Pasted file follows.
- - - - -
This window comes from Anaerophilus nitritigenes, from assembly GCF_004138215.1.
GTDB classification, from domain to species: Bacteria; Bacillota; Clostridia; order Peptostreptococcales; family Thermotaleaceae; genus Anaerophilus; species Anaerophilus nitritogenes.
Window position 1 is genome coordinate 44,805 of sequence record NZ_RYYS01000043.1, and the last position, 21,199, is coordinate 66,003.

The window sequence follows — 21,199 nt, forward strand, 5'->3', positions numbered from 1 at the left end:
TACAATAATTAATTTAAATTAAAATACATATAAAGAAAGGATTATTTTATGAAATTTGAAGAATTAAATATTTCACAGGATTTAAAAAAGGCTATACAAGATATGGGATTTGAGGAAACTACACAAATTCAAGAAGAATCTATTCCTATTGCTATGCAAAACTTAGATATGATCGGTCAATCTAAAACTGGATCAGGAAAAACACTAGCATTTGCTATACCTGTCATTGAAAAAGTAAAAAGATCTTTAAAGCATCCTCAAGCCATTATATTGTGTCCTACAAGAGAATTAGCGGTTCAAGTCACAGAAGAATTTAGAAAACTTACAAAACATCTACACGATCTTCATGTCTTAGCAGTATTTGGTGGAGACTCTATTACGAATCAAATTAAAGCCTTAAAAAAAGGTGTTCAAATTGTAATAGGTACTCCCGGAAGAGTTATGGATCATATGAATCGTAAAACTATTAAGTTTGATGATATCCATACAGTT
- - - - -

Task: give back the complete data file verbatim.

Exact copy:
This window comes from Anaerophilus nitritigenes, from assembly GCF_004138215.1.
GTDB classification, from domain to species: Bacteria; Bacillota; Clostridia; order Peptostreptococcales; family Thermotaleaceae; genus Anaerophilus; species Anaerophilus nitritogenes.
Window position 1 is genome coordinate 44,805 of sequence record NZ_RYYS01000043.1, and the last position, 21,199, is coordinate 66,003.

The window sequence follows — 21,199 nt, forward strand, 5'->3', positions numbered from 1 at the left end:
TACAATAATTAATTTAAATTAAAATACATATAAAGAAAGGATTATTTTATGAAATTTGAAGAATTAAATATTTCACAGGATTTAAAAAAGGCTATACAAGATATGGGATTTGAGGAAACTACACAAATTCAAGAAGAATCTATTCCTATTGCTATGCAAAACTTAGATATGATCGGTCAATCTAAAACTGGATCAGGAAAAACACTAGCATTTGCTATACCTGTCATTGAAAAAGTAAAAAGATCTTTAAAGCATCCTCAAGCCATTATATTGTGTCCTACAAGAGAATTAGCGGTTCAAGTCACAGAAGAATTTAGAAAACTTACAAAACATCTACACGATCTTCATGTCTTAGCAGTATTTGGTGGAGACTCTATTACGAATCAAATTAAAGCCTTAAAAAAAGGTGTTCAAATTGTAATAGGTACTCCCGGAAGAGTTATGGATCATATGAATCGTAAAACTATTAAGTTTGATGATATCCATACAGTT